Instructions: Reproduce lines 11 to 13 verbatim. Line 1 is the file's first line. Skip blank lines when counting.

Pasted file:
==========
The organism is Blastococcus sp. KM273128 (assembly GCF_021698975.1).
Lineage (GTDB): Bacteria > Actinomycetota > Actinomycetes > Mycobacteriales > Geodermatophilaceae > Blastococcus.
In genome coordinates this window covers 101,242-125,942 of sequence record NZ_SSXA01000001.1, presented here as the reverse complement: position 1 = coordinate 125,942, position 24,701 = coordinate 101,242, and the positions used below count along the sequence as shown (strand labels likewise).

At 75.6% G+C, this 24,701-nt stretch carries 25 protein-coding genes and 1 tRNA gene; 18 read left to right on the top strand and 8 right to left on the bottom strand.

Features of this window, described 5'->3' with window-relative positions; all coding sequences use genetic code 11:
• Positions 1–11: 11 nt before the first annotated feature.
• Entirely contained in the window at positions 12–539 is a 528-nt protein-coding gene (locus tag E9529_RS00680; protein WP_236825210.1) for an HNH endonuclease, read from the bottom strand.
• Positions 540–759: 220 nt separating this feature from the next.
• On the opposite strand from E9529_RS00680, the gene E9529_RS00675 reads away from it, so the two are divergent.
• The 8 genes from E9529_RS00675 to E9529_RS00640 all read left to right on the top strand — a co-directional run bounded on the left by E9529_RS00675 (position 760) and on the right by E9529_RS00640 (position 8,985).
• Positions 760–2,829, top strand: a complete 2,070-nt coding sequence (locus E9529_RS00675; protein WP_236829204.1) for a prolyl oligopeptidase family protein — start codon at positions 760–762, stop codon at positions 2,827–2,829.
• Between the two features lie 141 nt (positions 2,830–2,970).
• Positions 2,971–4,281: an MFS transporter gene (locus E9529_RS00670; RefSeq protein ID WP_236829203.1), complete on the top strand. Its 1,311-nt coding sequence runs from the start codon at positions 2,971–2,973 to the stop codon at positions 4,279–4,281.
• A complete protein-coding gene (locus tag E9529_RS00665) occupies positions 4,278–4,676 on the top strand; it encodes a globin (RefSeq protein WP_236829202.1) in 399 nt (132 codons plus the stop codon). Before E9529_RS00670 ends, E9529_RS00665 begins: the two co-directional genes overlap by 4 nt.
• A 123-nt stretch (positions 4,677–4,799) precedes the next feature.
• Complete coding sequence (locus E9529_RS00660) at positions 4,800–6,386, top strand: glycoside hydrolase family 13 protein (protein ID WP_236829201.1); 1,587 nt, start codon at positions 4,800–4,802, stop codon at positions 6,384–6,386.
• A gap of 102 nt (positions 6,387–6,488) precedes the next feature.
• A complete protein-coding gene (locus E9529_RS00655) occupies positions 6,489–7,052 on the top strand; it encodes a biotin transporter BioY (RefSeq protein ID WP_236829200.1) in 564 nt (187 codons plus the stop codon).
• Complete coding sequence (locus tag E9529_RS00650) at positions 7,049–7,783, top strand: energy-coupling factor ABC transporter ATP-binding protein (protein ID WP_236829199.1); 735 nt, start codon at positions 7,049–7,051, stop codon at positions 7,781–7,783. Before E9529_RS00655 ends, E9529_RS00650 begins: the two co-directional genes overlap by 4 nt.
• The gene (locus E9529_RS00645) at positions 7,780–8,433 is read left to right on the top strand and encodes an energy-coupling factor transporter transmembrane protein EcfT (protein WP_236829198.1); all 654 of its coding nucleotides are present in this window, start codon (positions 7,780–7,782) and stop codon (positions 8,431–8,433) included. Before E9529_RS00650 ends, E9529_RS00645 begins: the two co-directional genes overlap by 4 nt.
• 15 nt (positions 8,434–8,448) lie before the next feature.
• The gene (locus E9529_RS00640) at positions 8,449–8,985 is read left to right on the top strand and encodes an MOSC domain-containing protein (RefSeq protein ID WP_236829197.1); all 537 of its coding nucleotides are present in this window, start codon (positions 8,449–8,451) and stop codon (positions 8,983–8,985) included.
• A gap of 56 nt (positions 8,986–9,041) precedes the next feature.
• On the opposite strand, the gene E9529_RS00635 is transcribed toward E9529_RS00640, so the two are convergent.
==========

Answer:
• Positions 760–2,829, top strand: a complete 2,070-nt coding sequence (locus E9529_RS00675; protein WP_236829204.1) for a prolyl oligopeptidase family protein — start codon at positions 760–762, stop codon at positions 2,827–2,829.
• Between the two features lie 141 nt (positions 2,830–2,970).
• Positions 2,971–4,281: an MFS transporter gene (locus E9529_RS00670; RefSeq protein ID WP_236829203.1), complete on the top strand. Its 1,311-nt coding sequence runs from the start codon at positions 2,971–2,973 to the stop codon at positions 4,279–4,281.